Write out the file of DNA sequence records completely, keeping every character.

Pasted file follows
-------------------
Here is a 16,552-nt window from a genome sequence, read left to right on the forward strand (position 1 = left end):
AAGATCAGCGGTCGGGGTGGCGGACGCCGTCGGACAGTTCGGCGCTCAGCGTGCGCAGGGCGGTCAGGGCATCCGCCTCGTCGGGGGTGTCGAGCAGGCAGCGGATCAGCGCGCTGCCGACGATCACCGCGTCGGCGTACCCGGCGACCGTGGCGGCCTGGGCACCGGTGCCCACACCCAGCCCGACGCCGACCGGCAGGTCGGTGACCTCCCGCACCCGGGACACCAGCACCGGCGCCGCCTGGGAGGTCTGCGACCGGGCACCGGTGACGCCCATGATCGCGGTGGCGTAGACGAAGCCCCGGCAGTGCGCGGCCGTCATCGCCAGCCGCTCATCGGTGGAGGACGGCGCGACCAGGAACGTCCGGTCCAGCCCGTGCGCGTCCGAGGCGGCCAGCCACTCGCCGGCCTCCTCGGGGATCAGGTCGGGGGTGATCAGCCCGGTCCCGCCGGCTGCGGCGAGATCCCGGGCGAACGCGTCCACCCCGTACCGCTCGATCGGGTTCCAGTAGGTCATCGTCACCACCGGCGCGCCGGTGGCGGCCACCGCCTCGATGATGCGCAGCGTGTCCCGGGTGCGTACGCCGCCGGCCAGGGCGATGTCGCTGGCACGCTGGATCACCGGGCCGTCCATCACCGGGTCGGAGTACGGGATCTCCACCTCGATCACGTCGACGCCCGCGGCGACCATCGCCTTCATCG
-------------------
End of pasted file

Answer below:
Here is a 16,552-nt window from a genome sequence, read left to right on the forward strand (position 1 = left end):
AAGATCAGCGGTCGGGGTGGCGGACGCCGTCGGACAGTTCGGCGCTCAGCGTGCGCAGGGCGGTCAGGGCATCCGCCTCGTCGGGGGTGTCGAGCAGGCAGCGGATCAGCGCGCTGCCGACGATCACCGCGTCGGCGTACCCGGCGACCGTGGCGGCCTGGGCACCGGTGCCCACACCCAGCCCGACGCCGACCGGCAGGTCGGTGACCTCCCGCACCCGGGACACCAGCACCGGCGCCGCCTGGGAGGTCTGCGACCGGGCACCGGTGACGCCCATGATCGCGGTGGCGTAGACGAAGCCCCGGCAGTGCGCGGCCGTCATCGCCAGCCGCTCATCGGTGGAGGACGGCGCGACCAGGAACGTCCGGTCCAGCCCGTGCGCGTCCGAGGCGGCCAGCCACTCGCCGGCCTCCTCGGGGATCAGGTCGGGGGTGATCAGCCCGGTCCCGCCGGCTGCGGCGAGATCCCGGGCGAACGCGTCCACCCCGTACCGCTCGATCGGGTTCCAGTAGGTCATCGTCACCACCGGCGCGCCGGTGGCGGCCACCGCCTCGATGATGCGCAGCGTGTCCCGGGTGCGTACGCCGCCGGCCAGGGCGATGTCGCTGGCACGCTGGATCACCGGGCCGTCCATCACCGGGTCGGAGTACGGGATCTCCACCTCGATCACGTCGACGCCCGCGGCGACCATCGCCTTCATCG